Meditation for Life
The Open-Eyed Meditation of Delight
My friend Sandra, who just went through a year of inner work and intense personal change, emailed me recently to say that for the last month or so she's been feeling, well, fabulous. In fact, she said, she's having such a great time that she's starting to worry. "Do you think it's okay to just enjoy this?" she asked me. "Do you think it means my practice is shallow?"
After I'd reassured her, I found myself contemplating the issues behind her question. It's a strange fact that many of us actually do believe that our practice is more "real" when we're having a hard time. It's not just our Western Judeo-Christian heritage, with its tradition of asceticism that makes us believe that hard work and emotional turmoil are somehow more "spiritual" than pleasure. Nor is it simply the hangover that some of us still carry from emotionally deprived childhoods. Truth is, most of the classical Eastern yogic traditions also seem to hold a not-so-subtle bias against pleasure—a belief that pleasure and enjoyment are distracting, and that the spiritual process is humming along most strongly when we're feeling most uncomfortable.
Connoisseurs of Wonder
Not so the tantric traditions. One reason I love the yogis of Kashmir Shaivism is that they considered beauty, delight, and pleasure to be doorways into higher states of consciousness. It isn't that these yogis were hedonists; in fact, they tended to be extraordinarily disciplined and discriminating. Rather, they were connoisseurs of the state of wonder. The tantric yogis lived in the felt realization that God's absolute awareness and joy is the source of all our experience. Even more important, they believed that the human senses are actually the means through which God enjoys the world. So when we can fully savor a pleasurable moment—a sunset or a painting, a great movie or concert, a delicious bite of food—we are holding open a door for God to enjoy himself through us.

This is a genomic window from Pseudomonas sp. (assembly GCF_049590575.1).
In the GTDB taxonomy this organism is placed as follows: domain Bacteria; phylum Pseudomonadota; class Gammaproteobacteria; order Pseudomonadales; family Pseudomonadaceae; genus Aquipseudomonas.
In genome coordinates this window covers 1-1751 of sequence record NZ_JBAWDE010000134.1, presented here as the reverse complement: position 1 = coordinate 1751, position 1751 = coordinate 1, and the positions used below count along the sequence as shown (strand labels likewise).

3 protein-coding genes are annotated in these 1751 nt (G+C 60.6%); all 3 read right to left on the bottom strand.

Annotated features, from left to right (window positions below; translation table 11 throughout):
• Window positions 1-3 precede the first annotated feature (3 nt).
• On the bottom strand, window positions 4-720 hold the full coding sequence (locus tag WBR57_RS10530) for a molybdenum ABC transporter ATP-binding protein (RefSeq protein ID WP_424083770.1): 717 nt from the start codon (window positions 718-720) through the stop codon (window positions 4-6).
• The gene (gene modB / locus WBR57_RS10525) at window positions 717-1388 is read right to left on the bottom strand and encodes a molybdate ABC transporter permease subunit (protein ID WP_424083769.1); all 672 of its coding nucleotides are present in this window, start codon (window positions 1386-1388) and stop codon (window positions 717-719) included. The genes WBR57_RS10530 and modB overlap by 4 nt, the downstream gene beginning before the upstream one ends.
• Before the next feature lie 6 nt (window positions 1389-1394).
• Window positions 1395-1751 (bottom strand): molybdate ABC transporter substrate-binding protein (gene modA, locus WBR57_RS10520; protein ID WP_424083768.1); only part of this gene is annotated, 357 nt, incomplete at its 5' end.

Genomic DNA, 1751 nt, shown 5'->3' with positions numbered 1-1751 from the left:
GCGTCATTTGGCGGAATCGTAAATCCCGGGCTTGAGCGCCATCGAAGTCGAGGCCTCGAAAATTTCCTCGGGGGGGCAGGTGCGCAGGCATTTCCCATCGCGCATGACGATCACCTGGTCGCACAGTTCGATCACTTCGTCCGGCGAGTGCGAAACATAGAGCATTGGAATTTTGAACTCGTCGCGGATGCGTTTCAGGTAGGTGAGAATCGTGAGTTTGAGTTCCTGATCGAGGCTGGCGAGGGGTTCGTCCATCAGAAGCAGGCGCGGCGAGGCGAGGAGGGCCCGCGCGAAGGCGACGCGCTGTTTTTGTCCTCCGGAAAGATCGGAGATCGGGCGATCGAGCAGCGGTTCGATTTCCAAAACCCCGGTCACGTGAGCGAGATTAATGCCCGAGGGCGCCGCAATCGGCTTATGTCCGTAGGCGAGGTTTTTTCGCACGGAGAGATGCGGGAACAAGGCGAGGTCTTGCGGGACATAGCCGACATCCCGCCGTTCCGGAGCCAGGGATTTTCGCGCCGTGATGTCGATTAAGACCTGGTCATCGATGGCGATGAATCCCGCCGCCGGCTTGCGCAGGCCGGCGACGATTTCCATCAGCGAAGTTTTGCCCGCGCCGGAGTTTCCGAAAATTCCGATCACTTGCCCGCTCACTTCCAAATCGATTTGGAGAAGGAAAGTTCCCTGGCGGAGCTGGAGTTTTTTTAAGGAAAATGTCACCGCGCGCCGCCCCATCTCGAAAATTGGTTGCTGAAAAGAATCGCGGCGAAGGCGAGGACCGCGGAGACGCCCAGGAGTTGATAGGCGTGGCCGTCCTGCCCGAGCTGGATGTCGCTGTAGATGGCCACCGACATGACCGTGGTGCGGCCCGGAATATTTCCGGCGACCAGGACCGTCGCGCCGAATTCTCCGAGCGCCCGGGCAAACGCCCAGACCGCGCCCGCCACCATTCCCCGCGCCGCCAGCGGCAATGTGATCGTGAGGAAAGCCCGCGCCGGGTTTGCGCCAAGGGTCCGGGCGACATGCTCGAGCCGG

Some of us are born knowing this. For others, it's an awareness that takes practice.
The key to practicing the yoga of enjoyment? Learn how to turn your awareness inside—from the object to the source of enjoyment. Instead of losing yourself in the food or the film, instead of believing that your joy comes from the cashmere sweater that you managed to score for only $40, turn your attention toward the sensation of satisfaction itself. The secret of turning pleasure into yoga is to focus on the feeling of pleasure and its inner source, rather than on the object that's triggered your enjoyment.
This is a wonderful awareness to hold when you're walking in nature. But I also love to do it while I'm shopping, or at a party. Peering into shop windows, trying on clothes, looking over the array of titles in a bookstore, I'll notice how my senses move around hungrily, trying to take in the sights and sounds that draw my attention, to touch them, own them in some way. Then, if I'm attentive, I can often turn my attention away from the object for a moment, and experience the pleasure or excitement just as it is, recognizing that the object is the trigger for the inner feeling.
You might try this at a party or some other social gathering—giving yourself moments when you just savor the taste of party food in your mouth, turn to the inner feeling of enjoyment in your body as you dance, the vibratory resonance and emotional power of music, letting your mind dwell as fully as possible on the sensation of taste or touch or sound, without letting yourself reach blindly toward the next taste or sound or touch. This pure focus on the experience of pleasure is a powerful form of open-eyed meditation, especially if we can keep recognizing that the source of the feeling is inside, and not in the object of satisfaction.
An internationally known teacher of meditation and spiritual wisdom, Kempton is the author of Meditation for the Love of It and writes a monthly column for Yoga Journal. Follow her on Facebook and visit her website at www.sallykempton.com.